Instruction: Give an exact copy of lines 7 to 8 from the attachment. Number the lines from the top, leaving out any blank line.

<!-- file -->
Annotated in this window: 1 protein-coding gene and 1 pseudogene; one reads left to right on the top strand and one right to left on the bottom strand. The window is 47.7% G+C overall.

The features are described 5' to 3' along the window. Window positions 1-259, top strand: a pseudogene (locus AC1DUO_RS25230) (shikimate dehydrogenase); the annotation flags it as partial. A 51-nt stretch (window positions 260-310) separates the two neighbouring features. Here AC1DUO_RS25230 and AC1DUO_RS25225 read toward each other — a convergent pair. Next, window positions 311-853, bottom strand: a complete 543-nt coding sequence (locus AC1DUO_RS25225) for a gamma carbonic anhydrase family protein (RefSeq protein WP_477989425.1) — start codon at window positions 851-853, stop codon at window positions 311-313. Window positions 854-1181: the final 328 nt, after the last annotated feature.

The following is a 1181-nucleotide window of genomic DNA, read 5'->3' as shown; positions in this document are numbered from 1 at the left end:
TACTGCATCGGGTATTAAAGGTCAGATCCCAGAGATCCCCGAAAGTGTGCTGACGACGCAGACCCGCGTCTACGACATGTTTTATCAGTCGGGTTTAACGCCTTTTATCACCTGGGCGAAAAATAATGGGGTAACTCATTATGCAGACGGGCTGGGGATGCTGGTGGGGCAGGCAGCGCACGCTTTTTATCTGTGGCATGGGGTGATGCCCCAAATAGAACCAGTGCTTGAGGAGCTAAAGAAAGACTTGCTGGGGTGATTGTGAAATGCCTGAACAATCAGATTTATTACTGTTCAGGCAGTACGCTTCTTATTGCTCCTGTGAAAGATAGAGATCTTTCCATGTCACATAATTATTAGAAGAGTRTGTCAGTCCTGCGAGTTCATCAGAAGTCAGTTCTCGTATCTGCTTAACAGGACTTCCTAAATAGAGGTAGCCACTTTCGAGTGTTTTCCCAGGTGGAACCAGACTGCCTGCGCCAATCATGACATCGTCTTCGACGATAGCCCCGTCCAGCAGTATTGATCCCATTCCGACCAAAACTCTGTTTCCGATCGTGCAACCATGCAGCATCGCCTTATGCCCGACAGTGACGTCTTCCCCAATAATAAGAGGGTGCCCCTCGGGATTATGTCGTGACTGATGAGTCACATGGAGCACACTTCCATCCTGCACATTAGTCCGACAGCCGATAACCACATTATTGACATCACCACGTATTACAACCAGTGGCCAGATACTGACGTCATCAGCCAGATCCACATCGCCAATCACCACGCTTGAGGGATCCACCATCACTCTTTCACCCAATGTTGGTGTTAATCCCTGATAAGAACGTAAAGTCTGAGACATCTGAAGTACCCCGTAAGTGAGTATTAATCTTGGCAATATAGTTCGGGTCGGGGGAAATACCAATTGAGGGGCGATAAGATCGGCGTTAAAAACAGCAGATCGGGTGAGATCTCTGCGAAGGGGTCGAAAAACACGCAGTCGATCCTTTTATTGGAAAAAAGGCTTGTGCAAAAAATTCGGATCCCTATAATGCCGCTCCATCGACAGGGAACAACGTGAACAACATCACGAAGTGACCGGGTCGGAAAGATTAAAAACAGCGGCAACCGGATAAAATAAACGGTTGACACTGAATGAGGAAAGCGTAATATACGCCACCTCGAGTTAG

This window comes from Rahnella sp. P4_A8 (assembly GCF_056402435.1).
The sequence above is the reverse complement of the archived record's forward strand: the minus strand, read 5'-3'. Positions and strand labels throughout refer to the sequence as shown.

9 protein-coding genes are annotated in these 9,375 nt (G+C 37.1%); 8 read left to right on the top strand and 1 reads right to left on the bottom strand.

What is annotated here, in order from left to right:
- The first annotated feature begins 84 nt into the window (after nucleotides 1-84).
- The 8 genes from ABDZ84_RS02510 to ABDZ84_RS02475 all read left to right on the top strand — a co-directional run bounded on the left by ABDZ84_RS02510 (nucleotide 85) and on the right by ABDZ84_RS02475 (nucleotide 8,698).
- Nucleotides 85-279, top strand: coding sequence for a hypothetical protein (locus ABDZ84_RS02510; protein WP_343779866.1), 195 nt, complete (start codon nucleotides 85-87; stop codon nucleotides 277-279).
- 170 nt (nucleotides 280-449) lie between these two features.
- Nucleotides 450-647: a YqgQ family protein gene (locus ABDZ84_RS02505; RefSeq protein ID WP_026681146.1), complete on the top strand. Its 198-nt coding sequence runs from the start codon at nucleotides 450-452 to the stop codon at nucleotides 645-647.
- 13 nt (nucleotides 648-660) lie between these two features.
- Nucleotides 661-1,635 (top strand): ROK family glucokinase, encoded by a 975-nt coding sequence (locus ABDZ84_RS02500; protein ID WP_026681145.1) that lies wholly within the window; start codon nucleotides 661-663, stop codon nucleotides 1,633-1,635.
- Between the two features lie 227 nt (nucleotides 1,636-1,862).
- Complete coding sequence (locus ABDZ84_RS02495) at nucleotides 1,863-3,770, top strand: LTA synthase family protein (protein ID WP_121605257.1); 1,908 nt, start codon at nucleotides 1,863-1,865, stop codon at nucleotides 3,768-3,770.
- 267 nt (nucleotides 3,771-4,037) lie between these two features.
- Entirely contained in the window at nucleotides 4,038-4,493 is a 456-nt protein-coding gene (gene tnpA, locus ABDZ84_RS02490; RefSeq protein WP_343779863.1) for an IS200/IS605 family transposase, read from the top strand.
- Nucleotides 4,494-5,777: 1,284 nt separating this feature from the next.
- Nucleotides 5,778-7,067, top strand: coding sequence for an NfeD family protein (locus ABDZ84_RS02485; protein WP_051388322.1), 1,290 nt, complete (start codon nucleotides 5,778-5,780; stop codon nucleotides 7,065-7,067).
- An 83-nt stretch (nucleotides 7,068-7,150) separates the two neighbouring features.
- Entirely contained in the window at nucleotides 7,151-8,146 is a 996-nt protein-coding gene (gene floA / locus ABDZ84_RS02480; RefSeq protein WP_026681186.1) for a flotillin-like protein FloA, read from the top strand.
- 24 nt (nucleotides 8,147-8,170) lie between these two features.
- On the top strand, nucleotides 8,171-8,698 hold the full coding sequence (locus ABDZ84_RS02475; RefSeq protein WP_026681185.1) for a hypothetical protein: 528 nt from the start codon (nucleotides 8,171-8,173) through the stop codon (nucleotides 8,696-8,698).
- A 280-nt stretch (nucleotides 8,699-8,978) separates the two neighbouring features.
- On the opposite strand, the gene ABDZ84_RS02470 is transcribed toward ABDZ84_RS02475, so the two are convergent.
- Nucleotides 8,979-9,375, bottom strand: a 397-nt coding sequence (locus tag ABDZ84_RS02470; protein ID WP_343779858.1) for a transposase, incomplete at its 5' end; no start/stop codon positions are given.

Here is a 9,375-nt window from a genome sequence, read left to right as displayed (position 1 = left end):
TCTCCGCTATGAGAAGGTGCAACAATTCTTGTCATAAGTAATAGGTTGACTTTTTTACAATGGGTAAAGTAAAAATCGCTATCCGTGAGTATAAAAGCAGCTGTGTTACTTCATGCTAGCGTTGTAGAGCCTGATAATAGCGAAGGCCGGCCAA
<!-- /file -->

9 protein-coding genes are annotated in these 9,375 nt (G+C 37.1%); 8 read left to right on the top strand and 1 reads right to left on the bottom strand.

What is annotated here, in order from left to right: